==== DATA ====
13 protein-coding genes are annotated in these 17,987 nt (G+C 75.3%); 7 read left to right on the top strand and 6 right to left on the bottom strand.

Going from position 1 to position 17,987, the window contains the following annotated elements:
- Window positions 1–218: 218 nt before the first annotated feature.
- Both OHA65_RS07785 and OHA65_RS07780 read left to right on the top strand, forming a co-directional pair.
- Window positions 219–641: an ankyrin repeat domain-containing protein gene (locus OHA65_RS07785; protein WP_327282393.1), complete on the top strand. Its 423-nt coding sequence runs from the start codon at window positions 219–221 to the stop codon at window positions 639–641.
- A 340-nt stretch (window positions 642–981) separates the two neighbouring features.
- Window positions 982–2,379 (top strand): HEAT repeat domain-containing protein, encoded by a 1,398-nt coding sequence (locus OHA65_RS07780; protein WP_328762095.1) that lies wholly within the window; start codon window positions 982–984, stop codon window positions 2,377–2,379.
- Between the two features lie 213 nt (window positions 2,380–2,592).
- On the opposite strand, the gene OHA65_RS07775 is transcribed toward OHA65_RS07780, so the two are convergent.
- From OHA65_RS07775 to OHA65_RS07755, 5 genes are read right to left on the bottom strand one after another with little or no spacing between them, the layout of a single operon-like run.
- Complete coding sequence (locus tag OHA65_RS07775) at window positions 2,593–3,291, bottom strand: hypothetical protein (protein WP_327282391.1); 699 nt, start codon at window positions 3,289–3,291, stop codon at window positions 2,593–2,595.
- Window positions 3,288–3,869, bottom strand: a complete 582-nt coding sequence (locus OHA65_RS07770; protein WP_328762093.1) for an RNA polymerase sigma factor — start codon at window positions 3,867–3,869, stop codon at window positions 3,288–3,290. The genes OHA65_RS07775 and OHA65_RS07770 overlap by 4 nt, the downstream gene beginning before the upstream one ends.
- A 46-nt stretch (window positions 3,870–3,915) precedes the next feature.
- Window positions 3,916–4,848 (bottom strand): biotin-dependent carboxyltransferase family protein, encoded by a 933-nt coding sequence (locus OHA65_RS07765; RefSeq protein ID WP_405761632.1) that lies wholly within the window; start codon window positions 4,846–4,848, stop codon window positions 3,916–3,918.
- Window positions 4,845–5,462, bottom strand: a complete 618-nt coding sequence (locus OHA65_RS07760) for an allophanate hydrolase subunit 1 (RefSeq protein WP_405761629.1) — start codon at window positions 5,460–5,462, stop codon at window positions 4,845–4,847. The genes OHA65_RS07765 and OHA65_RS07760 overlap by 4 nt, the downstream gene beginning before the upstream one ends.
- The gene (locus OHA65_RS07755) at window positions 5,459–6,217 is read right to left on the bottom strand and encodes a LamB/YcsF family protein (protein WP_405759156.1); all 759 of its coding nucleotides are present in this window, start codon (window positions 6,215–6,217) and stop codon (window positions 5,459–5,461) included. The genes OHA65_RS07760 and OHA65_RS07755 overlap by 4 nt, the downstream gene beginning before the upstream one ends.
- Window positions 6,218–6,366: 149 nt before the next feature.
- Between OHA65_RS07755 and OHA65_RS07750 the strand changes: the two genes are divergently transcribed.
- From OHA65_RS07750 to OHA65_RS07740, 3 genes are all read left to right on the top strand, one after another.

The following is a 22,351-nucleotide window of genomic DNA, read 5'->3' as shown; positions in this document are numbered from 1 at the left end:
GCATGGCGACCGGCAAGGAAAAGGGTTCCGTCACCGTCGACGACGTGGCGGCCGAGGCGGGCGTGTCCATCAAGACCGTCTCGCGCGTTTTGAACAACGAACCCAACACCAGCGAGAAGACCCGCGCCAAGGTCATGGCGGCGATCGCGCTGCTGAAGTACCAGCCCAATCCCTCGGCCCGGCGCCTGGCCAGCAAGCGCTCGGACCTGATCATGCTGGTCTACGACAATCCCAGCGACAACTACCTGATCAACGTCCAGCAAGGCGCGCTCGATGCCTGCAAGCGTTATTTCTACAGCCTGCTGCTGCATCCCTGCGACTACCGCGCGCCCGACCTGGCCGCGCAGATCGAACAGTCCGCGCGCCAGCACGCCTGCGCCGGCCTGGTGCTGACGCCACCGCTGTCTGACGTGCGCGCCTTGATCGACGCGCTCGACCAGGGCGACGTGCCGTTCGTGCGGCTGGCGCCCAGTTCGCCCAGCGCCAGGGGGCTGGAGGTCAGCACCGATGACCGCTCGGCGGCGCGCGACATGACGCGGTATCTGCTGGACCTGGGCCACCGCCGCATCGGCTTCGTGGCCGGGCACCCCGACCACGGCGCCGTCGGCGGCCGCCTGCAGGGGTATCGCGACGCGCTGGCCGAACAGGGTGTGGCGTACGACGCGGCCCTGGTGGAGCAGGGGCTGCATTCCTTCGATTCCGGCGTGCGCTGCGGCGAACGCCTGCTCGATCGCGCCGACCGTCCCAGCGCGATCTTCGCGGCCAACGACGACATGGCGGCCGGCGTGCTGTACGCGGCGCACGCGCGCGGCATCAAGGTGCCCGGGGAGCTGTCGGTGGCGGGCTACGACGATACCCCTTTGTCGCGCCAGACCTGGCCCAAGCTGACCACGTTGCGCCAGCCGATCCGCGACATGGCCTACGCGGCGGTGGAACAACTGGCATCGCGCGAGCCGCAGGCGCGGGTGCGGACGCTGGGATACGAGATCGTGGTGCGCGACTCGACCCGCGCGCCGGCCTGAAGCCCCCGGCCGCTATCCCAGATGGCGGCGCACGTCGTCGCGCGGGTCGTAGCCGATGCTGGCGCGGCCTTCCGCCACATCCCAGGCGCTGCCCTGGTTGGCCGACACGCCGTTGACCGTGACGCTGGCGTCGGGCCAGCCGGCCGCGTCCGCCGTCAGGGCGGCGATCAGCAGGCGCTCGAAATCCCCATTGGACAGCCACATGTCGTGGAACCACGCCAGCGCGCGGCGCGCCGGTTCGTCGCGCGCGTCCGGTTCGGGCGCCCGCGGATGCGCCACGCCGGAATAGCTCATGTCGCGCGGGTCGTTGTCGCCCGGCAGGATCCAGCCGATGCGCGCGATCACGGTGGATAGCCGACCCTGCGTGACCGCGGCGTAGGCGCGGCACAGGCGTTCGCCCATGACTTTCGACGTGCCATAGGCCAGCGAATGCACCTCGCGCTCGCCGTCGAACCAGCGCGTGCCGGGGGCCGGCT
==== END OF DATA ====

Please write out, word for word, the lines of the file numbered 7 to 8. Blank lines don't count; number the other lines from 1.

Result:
- Window positions 982–2,379 (top strand): HEAT repeat domain-containing protein, encoded by a 1,398-nt coding sequence (locus OHA65_RS07780; protein WP_328762095.1) that lies wholly within the window; start codon window positions 982–984, stop codon window positions 2,377–2,379.
- Between the two features lie 213 nt (window positions 2,380–2,592).